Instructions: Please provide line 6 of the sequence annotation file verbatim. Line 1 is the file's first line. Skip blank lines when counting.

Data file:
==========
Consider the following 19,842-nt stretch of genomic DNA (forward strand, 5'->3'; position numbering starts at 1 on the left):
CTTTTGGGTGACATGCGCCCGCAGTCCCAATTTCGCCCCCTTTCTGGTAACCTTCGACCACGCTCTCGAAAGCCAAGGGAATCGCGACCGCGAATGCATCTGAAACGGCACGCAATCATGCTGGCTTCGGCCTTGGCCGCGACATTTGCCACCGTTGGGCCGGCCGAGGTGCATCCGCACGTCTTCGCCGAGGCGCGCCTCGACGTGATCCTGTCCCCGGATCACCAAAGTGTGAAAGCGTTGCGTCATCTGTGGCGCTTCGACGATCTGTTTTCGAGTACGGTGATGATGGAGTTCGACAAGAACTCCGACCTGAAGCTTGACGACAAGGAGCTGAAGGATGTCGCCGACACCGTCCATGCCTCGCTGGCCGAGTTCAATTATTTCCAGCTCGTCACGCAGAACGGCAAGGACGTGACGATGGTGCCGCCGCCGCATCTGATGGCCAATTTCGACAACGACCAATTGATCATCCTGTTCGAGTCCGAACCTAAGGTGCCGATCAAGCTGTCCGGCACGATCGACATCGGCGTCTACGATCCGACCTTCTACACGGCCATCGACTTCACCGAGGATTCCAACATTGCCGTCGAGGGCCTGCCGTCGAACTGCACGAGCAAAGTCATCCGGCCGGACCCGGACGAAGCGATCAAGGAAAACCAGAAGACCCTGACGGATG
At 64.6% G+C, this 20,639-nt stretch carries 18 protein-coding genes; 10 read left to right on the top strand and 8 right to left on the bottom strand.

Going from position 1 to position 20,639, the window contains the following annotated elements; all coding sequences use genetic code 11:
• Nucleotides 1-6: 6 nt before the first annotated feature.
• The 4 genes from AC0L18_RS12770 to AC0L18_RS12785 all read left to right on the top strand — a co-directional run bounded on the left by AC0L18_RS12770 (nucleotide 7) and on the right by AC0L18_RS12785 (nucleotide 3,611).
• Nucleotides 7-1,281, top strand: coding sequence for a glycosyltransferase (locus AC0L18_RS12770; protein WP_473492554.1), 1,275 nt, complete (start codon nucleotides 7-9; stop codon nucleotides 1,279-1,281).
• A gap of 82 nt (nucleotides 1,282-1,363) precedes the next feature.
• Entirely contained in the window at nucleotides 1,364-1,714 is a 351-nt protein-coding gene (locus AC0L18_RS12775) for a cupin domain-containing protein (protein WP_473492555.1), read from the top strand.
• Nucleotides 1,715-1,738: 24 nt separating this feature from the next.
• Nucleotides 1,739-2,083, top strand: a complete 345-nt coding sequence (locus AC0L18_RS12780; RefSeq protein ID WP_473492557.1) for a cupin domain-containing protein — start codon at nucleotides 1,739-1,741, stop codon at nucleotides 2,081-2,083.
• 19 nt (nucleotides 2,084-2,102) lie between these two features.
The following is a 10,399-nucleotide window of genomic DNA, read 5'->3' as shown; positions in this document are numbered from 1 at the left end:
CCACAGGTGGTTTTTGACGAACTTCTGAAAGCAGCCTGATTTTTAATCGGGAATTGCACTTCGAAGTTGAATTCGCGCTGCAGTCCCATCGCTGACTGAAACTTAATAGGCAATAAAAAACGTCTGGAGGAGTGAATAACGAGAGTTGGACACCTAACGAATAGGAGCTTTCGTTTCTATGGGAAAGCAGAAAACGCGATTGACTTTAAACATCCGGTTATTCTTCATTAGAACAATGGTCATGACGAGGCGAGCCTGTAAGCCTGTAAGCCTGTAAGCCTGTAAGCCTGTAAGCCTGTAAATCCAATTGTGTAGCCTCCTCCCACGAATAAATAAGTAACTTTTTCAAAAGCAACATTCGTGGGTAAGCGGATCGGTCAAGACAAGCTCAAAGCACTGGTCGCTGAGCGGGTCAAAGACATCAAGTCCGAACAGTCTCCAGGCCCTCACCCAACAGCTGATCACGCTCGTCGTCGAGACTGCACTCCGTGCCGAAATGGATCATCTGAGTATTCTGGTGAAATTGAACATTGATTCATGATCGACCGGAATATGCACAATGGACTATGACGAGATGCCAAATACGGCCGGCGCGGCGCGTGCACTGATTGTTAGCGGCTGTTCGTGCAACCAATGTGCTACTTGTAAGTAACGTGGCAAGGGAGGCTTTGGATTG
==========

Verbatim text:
• The 4 genes from AC0L18_RS12770 to AC0L18_RS12785 all read left to right on the top strand — a co-directional run bounded on the left by AC0L18_RS12770 (nucleotide 7) and on the right by AC0L18_RS12785 (nucleotide 3,611).